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The two Beaudine brothers refuse rancher Hatcher's offer to go on his cattle drive but change their minds when he is shot. So they head out with six other riders, a cook and a recuperating ... See full summary »
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Lesley Ann Warren
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A detective becomes obsessed with bringing a man to justice, whom he is sure is a serial killer and the murderer of a woman with which both men were involved. However, the supposed killer ... See full summary »
After an unforeseen and violent affliction turns her world upside down, Rowena Hambleton struggles to survive night-to-night as she prowls the streets of Los Angeles. If there is a cure for what ails her, Rowena has yet to find it.
will you pay to watch the guilty pay for their crimes?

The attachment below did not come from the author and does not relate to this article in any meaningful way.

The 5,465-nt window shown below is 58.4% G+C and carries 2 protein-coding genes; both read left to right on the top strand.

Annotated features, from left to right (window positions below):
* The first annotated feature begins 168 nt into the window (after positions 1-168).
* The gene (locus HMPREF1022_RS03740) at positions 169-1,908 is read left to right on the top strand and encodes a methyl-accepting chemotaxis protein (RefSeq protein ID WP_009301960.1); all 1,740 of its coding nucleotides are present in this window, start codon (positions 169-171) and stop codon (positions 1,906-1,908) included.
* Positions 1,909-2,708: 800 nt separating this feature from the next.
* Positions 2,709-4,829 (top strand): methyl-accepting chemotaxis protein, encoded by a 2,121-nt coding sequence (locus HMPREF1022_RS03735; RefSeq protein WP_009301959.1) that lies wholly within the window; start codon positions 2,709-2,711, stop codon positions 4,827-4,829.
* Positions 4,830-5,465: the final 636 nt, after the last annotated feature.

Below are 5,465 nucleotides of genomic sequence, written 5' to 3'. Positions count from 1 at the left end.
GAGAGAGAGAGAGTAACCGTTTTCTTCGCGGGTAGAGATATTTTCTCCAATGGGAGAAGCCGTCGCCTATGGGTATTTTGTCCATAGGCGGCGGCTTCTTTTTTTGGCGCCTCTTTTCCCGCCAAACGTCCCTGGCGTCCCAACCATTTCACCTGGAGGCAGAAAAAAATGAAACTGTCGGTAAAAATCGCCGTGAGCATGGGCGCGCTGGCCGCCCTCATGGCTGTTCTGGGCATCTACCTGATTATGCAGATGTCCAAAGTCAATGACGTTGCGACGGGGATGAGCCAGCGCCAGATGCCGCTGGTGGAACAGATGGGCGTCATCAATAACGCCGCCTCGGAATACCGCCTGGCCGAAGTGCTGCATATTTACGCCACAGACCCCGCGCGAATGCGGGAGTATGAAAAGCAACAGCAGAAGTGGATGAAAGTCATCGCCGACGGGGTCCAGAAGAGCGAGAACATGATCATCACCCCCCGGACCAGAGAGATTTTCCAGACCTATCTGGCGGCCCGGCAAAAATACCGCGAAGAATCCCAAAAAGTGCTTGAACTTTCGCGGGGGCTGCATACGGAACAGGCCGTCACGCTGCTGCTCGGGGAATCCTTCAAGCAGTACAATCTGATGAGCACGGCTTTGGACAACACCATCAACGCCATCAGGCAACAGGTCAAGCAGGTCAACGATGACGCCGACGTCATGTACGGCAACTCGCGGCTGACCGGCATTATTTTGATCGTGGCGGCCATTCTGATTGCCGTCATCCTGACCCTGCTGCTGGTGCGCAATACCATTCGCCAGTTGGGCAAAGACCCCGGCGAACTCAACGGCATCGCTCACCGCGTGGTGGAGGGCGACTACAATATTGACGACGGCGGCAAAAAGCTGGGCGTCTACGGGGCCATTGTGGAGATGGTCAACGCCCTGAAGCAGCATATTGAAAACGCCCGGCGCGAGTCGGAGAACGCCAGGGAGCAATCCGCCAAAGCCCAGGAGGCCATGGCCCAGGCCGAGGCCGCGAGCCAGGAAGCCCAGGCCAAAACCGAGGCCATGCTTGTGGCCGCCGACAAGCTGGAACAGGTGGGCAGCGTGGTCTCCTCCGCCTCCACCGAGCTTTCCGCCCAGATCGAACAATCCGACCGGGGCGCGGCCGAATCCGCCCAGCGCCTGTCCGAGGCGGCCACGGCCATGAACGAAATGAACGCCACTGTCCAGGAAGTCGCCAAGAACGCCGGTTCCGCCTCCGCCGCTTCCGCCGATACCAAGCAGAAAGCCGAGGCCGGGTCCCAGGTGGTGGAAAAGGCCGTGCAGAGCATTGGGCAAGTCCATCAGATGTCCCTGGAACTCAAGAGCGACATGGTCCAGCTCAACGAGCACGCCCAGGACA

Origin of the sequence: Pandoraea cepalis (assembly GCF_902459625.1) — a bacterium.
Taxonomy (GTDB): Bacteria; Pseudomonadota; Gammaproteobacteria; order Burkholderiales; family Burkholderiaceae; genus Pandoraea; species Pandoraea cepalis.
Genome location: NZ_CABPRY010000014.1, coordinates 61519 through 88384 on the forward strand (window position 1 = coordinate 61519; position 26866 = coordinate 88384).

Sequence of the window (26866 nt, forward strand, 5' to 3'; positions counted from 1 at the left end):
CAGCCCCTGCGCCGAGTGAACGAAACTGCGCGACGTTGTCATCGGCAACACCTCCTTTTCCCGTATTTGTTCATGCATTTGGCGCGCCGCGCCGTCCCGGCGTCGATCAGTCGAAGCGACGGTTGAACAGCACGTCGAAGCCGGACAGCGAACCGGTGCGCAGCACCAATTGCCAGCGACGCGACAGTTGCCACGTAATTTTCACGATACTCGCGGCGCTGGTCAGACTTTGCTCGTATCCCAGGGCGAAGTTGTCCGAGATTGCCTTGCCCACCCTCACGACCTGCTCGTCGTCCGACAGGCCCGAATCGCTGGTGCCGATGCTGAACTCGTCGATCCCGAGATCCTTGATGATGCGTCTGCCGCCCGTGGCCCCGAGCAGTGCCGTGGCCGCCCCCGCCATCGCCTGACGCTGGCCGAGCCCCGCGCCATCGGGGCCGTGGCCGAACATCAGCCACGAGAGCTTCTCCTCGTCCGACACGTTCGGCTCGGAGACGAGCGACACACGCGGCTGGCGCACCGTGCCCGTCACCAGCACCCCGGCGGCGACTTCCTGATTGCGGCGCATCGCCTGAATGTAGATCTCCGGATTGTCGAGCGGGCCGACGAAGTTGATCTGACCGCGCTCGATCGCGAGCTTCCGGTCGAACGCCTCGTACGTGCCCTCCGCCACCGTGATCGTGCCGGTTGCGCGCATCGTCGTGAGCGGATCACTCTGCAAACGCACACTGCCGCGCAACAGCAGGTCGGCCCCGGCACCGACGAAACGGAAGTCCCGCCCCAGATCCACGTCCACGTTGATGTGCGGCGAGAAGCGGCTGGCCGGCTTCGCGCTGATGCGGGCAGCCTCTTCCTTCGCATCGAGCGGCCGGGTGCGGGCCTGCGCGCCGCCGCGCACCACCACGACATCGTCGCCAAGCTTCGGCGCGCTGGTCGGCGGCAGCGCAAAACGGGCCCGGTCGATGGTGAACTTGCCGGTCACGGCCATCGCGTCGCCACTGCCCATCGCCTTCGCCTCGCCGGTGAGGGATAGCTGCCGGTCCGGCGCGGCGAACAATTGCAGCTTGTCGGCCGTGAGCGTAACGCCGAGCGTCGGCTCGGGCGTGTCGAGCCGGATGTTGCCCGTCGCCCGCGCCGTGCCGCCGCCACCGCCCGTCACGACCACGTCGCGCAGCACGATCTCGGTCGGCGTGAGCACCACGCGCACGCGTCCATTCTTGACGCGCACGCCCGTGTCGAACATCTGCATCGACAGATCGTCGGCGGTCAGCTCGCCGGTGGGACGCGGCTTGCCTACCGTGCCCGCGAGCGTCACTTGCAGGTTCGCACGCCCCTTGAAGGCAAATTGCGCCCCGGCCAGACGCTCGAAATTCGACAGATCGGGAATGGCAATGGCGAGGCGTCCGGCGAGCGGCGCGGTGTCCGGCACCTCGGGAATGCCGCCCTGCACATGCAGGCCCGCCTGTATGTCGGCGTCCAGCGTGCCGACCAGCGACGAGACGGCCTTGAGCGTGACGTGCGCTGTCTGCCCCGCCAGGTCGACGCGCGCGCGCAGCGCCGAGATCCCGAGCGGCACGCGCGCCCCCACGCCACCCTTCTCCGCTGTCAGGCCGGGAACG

This TVM about the evil lords of pay-for-view TV hooks into the bread and circuses level of entertainment, but taking us where Jerry Springer is yet to go - live coverage of the execution of death row criminals. That the company who forms an agreement with politicians is called Tycom may be a reference to Viacom, with Sean Young as the head of programming, Len Cariou as her boss, and Timothy Daly as the convicted killer chosen for his appeal to women, who we are told control the remote in American households. Although Daly's Sean Penn Dead Man Walking bouffant gives him a sociopathic suggestion, to Young he is a pussycat, which leads her to believe that he is innocent, so director Tommy Lee Wallace gives us a race against the "countdown to justice". The teleplay by Thomas Baum hasn't decided what we ultimately should believe about Daly. It has Young leaning towards his innocence which would make her want to pull the program, but the case it offers in his defense is hardly believable and represented by Dee Wallace Stone in a I'm making the most of my few scenes performance. This therefore works against Young's character, who has been previously established as cynical and savvy, and Wallace skimps on any romance between Young and Daly. Looking very beautiful, Young gives some surprising line readings, and provides a memorable howl. The climactic execution set reminded me of something from Triumph of the Will via Network, with the Big Brother/Big Business implications chillingly realised.
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